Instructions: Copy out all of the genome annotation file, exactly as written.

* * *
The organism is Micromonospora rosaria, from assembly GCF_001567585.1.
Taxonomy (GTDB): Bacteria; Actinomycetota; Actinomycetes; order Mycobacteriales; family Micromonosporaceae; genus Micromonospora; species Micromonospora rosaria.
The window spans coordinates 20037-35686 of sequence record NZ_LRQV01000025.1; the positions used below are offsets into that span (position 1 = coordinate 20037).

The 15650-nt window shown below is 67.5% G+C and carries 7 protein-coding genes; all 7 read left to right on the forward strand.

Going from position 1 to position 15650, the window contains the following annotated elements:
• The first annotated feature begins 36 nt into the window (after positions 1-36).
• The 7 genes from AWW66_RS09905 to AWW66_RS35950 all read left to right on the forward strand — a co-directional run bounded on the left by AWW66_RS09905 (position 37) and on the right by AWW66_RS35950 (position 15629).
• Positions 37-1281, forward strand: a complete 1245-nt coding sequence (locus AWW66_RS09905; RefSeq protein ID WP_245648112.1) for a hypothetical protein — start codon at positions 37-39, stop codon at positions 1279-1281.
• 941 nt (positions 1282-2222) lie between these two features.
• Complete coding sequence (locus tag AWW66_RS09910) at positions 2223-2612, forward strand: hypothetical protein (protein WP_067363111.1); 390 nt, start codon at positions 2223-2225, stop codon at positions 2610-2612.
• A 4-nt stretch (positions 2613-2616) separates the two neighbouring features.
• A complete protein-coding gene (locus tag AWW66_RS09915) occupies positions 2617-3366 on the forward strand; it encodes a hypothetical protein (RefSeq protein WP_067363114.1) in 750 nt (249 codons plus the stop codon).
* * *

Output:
The organism is Micromonospora rosaria, from assembly GCF_001567585.1.
Taxonomy (GTDB): Bacteria; Actinomycetota; Actinomycetes; order Mycobacteriales; family Micromonosporaceae; genus Micromonospora; species Micromonospora rosaria.
The window spans coordinates 20037-35686 of sequence record NZ_LRQV01000025.1; the positions used below are offsets into that span (position 1 = coordinate 20037).

The 15650-nt window shown below is 67.5% G+C and carries 7 protein-coding genes; all 7 read left to right on the forward strand.

Going from position 1 to position 15650, the window contains the following annotated elements:
• The first annotated feature begins 36 nt into the window (after positions 1-36).
• The 7 genes from AWW66_RS09905 to AWW66_RS35950 all read left to right on the forward strand — a co-directional run bounded on the left by AWW66_RS09905 (position 37) and on the right by AWW66_RS35950 (position 15629).
• Positions 37-1281, forward strand: a complete 1245-nt coding sequence (locus AWW66_RS09905; RefSeq protein ID WP_245648112.1) for a hypothetical protein — start codon at positions 37-39, stop codon at positions 1279-1281.
• 941 nt (positions 1282-2222) lie between these two features.
• Complete coding sequence (locus tag AWW66_RS09910) at positions 2223-2612, forward strand: hypothetical protein (protein WP_067363111.1); 390 nt, start codon at positions 2223-2225, stop codon at positions 2610-2612.
• A 4-nt stretch (positions 2613-2616) separates the two neighbouring features.
• A complete protein-coding gene (locus tag AWW66_RS09915) occupies positions 2617-3366 on the forward strand; it encodes a hypothetical protein (RefSeq protein WP_067363114.1) in 750 nt (249 codons plus the stop codon).